“If we were in harvest you’d be hearing screaming by farmers, but we’re in postharvest, except for a few isolated things.”
– Ian Wishart, KAP
Manitoba farmers are getting the diesel fuel they need despite a shortage in Western Canada that has left some fuel stations dry and many long-distance truckers scrambling.
Increased diesel demand and production problems at three Alberta refineries are being blamed for the shortage, which, according to published reports, is most acute in Alberta.
Diesel supplies aren’t expected to get back to normal until late next month or even December. Meantime, Petro-Canada, which owns one of the troubled refineries, is importing fuel from Eastern Canada and the U. S. and is even looking to Russia for potential supplies, said company spokesperson Sneh Seetal.
“We are focusing (diesel fuel) distribution from larger, more efficient sites to serve the most customers and manage how much and when customers can fill up so we spread out supplies among more customers,” she said in an interview from Calgary Oct. 21.
Diesel fuel supplies are tight in Manitoba, but Keystone Agricultural Producers’ (KAP) president Ian Wishart said he hasn’t heard of farmers not being able to get fuel. The demand for farm fuel probably peaked a month or so ago.
“If we were in harvest you’d be hearing screaming by farmers, but we’re in postharvest, except for a few isolated things,” he said.
Most farmers aren’t filling their fuel storage tanks now either, for two reasons. One is the transition at this time of year to winter fuel and the expectation that diesel prices will fall in tandem with the drop in world crude oil prices, which last week were under US$67 a barrel.
Even if farmers can get fuel, tight stocks put a damper on haggling over the price, said Lenore-area farmer Keith Gardner. Farmers are just happy to get the fuel.
“It (tight supplies) certainly makes us all nervous,” he added. “When our (storage) tank gets down we start phoning to get on the (delivery) list.”
Gardner said he hasn’t heard of any farmers having to wait for fuel. He suspects diesel supplies in western Manitoba are tighter than further east, due to the jump in oil exploration in the area.
When it comes to securing fuel, truckers haven’t been as fortunate as farmers. Carriers recently had their fuel rationed as much as 10 to 50 per cent, according to David Bradley, president and CEO of the Canadian Trucking Alliance.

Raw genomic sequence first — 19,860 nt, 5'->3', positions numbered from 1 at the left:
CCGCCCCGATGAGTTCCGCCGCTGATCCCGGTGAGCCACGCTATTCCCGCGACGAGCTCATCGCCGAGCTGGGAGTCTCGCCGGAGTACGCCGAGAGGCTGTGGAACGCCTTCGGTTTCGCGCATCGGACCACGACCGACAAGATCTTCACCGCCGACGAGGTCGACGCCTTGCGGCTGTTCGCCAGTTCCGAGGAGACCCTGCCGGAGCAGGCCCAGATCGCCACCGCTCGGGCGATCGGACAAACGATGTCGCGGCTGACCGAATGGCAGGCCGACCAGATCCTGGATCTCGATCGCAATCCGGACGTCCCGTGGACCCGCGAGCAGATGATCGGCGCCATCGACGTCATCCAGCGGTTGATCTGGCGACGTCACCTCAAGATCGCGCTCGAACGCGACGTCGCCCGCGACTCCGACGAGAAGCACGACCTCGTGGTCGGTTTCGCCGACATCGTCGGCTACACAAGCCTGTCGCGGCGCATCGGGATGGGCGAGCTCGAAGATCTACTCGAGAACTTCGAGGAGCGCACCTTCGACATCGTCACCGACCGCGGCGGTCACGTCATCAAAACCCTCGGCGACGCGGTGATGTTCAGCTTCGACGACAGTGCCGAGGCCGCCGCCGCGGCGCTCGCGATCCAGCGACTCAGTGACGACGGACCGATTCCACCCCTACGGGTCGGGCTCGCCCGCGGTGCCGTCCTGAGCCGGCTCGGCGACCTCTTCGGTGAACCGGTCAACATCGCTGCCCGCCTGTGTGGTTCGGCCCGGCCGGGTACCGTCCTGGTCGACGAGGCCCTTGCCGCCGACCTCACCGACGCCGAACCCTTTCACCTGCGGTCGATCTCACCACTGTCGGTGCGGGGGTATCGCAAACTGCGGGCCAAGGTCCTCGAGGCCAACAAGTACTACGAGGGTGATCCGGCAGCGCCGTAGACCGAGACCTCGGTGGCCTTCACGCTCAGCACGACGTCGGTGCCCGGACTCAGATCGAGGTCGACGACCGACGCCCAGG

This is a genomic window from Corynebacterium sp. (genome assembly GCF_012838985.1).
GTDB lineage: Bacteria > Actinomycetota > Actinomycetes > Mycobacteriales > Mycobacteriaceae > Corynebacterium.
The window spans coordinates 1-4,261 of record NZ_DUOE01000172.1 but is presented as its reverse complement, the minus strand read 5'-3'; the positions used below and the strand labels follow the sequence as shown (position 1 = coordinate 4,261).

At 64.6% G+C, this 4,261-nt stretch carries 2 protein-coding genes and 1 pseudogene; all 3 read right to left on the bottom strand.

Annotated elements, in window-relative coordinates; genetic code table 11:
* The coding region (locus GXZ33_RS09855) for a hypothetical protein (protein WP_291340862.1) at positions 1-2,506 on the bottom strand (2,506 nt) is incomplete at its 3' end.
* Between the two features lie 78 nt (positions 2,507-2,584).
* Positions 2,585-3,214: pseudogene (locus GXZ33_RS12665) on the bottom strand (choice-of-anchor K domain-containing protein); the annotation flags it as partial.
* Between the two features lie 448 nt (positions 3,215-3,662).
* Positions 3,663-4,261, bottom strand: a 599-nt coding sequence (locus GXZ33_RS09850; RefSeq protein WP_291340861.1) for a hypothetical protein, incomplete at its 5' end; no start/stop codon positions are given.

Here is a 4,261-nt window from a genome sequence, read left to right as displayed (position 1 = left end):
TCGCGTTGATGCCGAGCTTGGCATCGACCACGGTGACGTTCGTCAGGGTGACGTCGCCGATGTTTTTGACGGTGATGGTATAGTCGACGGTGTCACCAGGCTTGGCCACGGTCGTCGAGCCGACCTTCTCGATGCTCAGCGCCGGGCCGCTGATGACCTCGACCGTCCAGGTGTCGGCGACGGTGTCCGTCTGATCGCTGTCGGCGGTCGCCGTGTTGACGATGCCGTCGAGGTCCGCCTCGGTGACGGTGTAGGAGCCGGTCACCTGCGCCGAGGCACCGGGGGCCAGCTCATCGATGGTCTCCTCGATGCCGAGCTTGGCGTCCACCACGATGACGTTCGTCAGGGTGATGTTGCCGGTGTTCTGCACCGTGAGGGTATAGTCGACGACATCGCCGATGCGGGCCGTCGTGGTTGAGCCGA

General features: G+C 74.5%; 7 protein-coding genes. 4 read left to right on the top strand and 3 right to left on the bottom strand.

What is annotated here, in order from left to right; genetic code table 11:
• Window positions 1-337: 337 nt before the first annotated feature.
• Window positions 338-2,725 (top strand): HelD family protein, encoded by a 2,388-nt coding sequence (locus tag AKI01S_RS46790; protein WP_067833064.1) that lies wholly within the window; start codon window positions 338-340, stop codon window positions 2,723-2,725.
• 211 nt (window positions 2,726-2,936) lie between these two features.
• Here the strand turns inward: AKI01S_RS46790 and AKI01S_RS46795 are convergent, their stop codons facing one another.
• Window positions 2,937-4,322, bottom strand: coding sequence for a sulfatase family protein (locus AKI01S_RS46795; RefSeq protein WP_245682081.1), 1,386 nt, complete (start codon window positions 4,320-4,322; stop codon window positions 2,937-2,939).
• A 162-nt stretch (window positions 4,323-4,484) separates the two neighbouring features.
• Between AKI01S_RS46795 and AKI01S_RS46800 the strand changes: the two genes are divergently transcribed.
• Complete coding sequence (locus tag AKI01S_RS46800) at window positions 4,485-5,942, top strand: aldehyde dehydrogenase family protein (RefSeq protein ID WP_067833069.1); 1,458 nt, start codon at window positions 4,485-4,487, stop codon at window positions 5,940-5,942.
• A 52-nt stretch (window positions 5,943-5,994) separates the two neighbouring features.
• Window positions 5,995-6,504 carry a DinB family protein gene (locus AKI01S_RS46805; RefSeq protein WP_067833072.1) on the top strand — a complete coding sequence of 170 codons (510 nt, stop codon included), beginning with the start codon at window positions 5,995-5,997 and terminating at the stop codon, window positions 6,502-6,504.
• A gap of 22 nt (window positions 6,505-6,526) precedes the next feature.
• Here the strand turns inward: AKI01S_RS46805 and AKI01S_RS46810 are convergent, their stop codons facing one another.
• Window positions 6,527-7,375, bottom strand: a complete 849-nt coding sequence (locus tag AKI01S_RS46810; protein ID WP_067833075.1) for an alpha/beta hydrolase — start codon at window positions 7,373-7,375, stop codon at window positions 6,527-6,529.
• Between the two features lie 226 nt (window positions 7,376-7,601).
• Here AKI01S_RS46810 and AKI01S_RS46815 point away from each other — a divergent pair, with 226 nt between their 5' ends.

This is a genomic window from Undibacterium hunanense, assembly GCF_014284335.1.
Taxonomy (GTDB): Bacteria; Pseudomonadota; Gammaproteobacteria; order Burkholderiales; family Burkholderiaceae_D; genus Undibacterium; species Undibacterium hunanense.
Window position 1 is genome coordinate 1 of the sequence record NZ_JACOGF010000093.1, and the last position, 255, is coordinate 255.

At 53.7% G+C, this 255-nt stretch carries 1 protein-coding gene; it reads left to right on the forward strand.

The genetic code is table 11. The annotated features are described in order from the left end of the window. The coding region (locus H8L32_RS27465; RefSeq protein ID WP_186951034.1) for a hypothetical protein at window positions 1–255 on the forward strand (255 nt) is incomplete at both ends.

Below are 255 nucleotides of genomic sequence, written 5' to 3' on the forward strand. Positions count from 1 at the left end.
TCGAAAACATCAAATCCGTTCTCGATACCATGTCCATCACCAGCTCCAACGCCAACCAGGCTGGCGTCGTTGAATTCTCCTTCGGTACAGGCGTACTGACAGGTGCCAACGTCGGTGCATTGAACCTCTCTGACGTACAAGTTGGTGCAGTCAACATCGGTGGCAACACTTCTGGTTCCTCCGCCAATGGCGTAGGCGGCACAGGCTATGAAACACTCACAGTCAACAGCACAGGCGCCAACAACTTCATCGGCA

“The card-lock privileges for all new accounts were suspended by at least one oil company and the hours that card-lock service was being made available to existing customers were being restricted,” he wrote in a commentary last week.
An official with one Petro-Canada bulk dealer, who asked not to be named, said the company is making it a priority to supply regular customers.
That’s the tack that Pembina Co-op, headquartered in St. Leon, is taking.
“There is a lot of commercial (trucking) business looking for access to diesel, but our position here is our first priority is to our existing customer base and for us the majority of them are farmers,” Pembina Co-op’s general manager Dale Pouteau said.
“We’ve been able to keep ahead of the game here, but it is tight. The biggest concern would be if people start hoarding product.”
The fact that Pembina Co-op hasn’t been flooded with calls for fuel from farmers normally supplied by Petro-Canada and Esso bulk dealers indicates those firms are also meeting the needs of their farming clients, Pouteau said.
“Everybody seems to be getting enough fuel to supply their core business,” he said.
“We haven’t had to tell anybody ‘no’ yet.”
Suncor’s refinery at Fort McMurray was the first to drop diesel production after running into production problems. Petro-Canada’s refinery was taken offline for regular maintenance and so it could process oilsands’ oil, but more work was required than expected. Petro-Canada’s refinery was supposed to be producing diesel again by now to help fill the void left when Imperial Oil started regular maintenance on its refinery.
“It’s a pretty unique situation where you have three major producers of diesel all down at the same time,” said Scott Banda, Federated Co-op’s vice-president for corporate and legal affairs.
Federated Co-op’s refinery at Regina is producing as much diesel as it can to help fill the gap, he said.
“We’re running at capacity right now,” Banda said.
“The trucks are rolling 24/7 moving product out of Regina.”
Just as the local co-ops focus on meeting the fuel needs of their members, the same applies to Federated.
“The bottom line from our perspective is we’re doing the best we can to supply our (co-op) retails,” Banda said. “There is no question the demand and the pull on product is intense everywhere across the Prairies right now, particularly in Alberta, but as Federated (Co-ops) our priority remains our owners, and that’s our retails, so I would think your (supplies) are still doing fairly well in rural Manitoba.”
Both Wishart and Bradley are asking why there’s a shortage of fuel in the oil-rich West.
“The time has come for meaningful and open discussion about refining capacity in this country,” Bradley wrote.
Wishart agrees. The same questions can be asked about the lack of investment in nitrogen-producing capacity, he added. Wishart said he wonders if the lack of investment is just a way to keep fuel and fertilizer prices artificially high. [email protected]